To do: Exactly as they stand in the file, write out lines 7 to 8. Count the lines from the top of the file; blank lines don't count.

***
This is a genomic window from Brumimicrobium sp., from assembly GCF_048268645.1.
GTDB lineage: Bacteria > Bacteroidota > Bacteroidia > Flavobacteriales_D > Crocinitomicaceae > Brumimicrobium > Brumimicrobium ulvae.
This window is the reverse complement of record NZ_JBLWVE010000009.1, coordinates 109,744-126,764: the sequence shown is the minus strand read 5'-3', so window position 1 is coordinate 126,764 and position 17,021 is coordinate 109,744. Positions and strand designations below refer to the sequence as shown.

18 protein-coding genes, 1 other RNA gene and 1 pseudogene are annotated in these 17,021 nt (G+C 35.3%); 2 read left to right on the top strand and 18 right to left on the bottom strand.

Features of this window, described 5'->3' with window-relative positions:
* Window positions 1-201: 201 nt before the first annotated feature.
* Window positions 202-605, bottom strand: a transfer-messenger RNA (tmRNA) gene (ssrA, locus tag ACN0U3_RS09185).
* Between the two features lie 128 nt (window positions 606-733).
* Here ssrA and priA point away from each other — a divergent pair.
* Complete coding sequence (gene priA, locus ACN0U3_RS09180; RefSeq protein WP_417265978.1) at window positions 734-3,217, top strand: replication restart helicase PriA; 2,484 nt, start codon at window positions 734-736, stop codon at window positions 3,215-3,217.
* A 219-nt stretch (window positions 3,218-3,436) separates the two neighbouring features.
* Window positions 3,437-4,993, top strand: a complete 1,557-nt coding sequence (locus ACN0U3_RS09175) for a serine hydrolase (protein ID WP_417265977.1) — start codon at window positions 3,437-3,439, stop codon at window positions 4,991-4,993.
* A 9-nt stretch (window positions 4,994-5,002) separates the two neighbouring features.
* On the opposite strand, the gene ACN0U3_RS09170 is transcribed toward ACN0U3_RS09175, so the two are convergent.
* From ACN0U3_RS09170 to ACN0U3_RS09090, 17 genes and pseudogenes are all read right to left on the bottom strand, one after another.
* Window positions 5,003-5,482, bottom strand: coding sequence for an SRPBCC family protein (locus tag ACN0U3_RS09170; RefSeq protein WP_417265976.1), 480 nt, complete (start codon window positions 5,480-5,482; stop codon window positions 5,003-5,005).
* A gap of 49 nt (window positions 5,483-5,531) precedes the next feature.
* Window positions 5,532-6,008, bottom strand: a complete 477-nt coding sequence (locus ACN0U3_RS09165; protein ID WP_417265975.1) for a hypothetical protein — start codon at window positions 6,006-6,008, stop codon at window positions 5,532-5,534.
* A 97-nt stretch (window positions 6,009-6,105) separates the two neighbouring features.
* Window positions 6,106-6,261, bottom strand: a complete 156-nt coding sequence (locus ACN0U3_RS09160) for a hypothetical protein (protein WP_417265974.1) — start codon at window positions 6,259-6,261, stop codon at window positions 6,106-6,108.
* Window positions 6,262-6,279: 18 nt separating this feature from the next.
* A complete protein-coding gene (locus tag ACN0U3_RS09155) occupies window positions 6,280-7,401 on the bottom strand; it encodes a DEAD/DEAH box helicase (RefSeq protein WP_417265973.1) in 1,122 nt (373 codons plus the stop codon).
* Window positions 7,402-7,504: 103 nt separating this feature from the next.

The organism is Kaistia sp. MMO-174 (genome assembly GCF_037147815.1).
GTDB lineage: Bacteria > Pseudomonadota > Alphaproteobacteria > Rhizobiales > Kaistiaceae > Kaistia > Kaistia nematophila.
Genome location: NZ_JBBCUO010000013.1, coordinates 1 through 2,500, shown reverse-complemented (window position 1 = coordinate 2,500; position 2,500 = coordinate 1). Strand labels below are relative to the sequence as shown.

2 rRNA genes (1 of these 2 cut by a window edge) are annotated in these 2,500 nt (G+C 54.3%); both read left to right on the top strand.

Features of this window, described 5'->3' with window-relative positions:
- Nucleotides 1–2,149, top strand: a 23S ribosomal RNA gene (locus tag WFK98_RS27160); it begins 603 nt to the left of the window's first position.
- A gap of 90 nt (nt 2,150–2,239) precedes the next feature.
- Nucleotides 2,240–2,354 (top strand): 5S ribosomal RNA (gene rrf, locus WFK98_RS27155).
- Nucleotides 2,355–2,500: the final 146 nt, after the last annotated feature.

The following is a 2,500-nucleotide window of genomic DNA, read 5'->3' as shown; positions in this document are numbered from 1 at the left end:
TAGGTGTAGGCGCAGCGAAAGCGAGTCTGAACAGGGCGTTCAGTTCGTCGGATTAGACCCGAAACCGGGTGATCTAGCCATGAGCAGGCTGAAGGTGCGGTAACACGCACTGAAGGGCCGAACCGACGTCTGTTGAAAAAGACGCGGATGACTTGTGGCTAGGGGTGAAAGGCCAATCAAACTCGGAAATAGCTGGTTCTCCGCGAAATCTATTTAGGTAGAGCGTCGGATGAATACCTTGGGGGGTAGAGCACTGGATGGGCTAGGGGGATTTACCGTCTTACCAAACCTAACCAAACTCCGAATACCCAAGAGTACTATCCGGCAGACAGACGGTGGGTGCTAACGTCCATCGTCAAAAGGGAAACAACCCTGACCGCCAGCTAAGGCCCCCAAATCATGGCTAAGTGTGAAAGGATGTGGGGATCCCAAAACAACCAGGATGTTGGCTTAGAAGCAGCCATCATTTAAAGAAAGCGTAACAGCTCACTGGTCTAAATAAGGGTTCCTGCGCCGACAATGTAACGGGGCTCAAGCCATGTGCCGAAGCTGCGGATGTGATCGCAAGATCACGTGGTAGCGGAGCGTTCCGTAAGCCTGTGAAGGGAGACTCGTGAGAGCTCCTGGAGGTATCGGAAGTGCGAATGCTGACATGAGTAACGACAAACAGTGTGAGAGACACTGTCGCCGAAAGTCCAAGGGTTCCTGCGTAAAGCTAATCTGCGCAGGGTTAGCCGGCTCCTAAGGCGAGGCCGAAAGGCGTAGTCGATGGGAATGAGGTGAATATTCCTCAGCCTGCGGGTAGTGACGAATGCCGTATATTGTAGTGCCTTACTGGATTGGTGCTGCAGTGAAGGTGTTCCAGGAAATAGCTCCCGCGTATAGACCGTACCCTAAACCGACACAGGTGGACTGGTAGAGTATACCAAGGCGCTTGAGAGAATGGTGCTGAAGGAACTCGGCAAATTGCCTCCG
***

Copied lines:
* Window positions 202-605, bottom strand: a transfer-messenger RNA (tmRNA) gene (ssrA, locus tag ACN0U3_RS09185).
* Between the two features lie 128 nt (window positions 606-733).